A rare (for me) night brew…and foreshadowing
My “go-to” S24O destination is at one of the two Lake Ray Roberts State Park Campgrounds (Johnson Branch up north or Isle du Bois Branch near the east end of the dam). I can be there within an hour and a half, and I’ve been many times. I’ve got my favorite spots. I have an idea which spots would be best for various seasons or weather conditions. I have an idea about what to expect.
Colder than it looks…and more foreshadowing
But even my rather civilized outings so short, so familiar, and so near to home can bring me the unexpected. It is the unplanned things that make these little outings little adventures. So this post is about the unplanned.
I didn’t plan…
- To arrive at the Park and learn that most of the primitive camping spots were already taken, and the spots I had in mind for myself were already taken. But I found a nice quiet spot that worked well.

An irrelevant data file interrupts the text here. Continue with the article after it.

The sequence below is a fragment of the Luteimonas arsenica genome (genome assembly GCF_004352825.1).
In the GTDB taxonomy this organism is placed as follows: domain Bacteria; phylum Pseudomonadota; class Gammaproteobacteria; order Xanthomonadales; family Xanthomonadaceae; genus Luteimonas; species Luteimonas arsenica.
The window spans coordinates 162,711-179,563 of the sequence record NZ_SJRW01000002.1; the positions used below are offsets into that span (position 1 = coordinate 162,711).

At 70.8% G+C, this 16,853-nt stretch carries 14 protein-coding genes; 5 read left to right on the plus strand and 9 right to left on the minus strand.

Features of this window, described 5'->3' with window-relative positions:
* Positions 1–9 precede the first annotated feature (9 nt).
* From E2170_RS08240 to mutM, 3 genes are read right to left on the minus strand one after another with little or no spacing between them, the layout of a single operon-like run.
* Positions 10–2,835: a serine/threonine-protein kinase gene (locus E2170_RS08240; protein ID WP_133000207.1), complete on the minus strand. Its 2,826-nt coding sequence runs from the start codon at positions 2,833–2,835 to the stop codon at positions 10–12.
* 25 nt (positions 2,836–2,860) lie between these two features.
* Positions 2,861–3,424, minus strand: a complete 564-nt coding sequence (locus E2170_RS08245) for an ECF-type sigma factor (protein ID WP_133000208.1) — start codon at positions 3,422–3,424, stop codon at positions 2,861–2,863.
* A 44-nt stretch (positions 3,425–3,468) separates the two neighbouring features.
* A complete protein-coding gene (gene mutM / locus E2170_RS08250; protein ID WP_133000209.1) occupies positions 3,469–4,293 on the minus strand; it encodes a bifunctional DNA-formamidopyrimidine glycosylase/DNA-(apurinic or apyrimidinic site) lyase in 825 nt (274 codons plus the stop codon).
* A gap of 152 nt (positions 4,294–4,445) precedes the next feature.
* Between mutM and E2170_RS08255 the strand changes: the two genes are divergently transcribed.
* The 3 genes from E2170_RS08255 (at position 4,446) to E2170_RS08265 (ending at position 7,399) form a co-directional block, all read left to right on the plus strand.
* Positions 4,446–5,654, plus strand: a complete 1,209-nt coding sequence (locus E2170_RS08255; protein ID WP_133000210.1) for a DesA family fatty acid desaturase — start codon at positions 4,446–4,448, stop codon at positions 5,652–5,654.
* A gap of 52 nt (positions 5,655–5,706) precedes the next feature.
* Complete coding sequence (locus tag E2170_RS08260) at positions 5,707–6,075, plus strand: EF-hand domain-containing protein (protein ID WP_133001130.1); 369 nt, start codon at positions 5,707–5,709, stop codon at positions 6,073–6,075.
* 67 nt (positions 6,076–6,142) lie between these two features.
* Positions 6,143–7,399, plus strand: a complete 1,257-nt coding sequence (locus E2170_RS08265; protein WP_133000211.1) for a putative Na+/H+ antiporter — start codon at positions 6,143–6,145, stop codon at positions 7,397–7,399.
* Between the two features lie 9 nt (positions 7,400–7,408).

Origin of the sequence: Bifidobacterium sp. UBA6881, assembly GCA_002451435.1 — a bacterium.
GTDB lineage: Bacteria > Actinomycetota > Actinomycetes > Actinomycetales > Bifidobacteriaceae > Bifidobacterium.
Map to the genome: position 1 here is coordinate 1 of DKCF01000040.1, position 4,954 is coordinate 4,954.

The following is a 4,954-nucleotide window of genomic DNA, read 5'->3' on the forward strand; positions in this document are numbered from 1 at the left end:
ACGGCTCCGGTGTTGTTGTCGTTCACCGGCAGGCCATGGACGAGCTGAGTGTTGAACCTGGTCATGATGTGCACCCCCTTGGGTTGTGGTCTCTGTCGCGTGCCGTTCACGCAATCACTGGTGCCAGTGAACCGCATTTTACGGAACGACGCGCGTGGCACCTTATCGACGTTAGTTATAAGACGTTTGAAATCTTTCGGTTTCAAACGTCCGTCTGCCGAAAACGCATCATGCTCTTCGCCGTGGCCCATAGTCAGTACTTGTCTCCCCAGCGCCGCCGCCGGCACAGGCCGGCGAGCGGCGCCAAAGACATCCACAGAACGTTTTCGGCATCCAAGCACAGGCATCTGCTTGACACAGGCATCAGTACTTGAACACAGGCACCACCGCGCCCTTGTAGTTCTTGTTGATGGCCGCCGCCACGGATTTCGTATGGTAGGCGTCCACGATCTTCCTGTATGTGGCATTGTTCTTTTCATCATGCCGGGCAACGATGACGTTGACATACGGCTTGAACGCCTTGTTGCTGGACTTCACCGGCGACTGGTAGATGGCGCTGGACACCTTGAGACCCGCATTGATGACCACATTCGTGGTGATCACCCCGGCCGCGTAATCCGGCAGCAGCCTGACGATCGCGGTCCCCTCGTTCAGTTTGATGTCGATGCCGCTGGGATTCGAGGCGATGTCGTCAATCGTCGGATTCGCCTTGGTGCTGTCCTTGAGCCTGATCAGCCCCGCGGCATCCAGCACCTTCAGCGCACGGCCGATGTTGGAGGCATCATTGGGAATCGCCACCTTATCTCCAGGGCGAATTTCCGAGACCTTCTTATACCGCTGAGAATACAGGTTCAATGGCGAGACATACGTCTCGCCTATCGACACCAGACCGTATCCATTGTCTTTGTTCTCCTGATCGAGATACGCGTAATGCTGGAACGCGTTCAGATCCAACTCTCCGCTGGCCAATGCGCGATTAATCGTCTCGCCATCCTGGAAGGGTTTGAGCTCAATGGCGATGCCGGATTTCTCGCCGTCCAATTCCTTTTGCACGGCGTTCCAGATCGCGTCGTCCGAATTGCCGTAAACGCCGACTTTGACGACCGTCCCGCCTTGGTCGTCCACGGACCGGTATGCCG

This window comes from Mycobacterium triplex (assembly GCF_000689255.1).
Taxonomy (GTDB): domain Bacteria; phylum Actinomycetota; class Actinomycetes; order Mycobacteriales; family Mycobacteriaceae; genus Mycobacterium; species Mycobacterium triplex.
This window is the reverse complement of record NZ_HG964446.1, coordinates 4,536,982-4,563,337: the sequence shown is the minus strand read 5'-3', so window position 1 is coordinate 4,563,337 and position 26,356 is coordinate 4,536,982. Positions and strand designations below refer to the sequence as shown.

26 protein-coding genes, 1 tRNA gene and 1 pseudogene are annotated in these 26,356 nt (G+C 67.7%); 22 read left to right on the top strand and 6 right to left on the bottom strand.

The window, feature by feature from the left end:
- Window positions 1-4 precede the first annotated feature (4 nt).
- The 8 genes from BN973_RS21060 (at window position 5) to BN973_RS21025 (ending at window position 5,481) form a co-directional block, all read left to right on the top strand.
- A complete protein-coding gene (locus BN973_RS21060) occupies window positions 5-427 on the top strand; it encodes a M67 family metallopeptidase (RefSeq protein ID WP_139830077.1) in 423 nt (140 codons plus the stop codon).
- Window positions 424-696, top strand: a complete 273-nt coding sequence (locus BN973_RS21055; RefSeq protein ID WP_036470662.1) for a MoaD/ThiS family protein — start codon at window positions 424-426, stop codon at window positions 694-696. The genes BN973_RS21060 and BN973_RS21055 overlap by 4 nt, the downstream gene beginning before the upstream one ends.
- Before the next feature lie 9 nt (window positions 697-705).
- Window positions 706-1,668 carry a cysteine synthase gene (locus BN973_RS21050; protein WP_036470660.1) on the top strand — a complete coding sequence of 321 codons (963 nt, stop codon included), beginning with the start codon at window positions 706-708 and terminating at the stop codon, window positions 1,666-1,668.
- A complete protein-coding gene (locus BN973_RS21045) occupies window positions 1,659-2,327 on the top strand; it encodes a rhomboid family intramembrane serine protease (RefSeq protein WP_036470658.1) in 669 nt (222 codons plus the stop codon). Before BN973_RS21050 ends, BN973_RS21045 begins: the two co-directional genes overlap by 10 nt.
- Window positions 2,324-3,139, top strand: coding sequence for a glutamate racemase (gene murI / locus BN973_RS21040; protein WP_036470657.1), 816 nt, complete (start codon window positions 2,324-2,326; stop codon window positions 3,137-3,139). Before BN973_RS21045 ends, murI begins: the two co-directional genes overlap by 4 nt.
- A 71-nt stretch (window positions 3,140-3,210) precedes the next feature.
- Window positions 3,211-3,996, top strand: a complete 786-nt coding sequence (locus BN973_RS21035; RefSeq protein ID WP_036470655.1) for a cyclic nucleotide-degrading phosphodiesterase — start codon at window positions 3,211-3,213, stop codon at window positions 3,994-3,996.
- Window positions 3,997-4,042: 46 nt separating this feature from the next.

- To test my new Thermarest pad as a raft on an ocean of spilled coffee inside my tent as I was settling in for the night. But I learned that clean-up duties can be substituted for reading as camplife entertainment.
- To wake up to 29 degrees in the morning. I had planned for mid-30s. But for some reason, I packed my vapor barrier for my sleeping bag. I slept fine.
- To learn that my fire steel will not ignite my alcohol stove in 29 degree weather. But if I put my stove in a plastic bag, crawl back into my sleeping bag, and put the stove between my legs, it will warm up enough to ignite.
- To leave half my breakfast at home (eggs). But I still had my oatmeal. So I at least had something warm to eat.
- To actually consume some gas station coffee. I needed a little more fuel for the windy ride home (remember no eggs), and learned that it was serviceable in a pinch.
Trails are more rugged than they appear…and, yes, more foreshadowing
- To learn that my GoPro camera, threaded to my tripod and covered snugly with my Carradice flap, can be shaken loose and lost as I bounced along with all my gear on the trails. Actually, I didn’t discover that until after I arrived back at home, and that one still stings a little.
When things go awry it tests your resourcefulness and resiliency, which is not necessarily a bad thing. Sorry about the GoPro.😢
Thanks, Annie. I admit to a bit of frustration in the moment(s), but overall I’m still grateful that I was able to be out there.
Sounds like a learning opportunity, to me.
One would think, and yet there I was back inside the tent the next morning with a mug of coffee.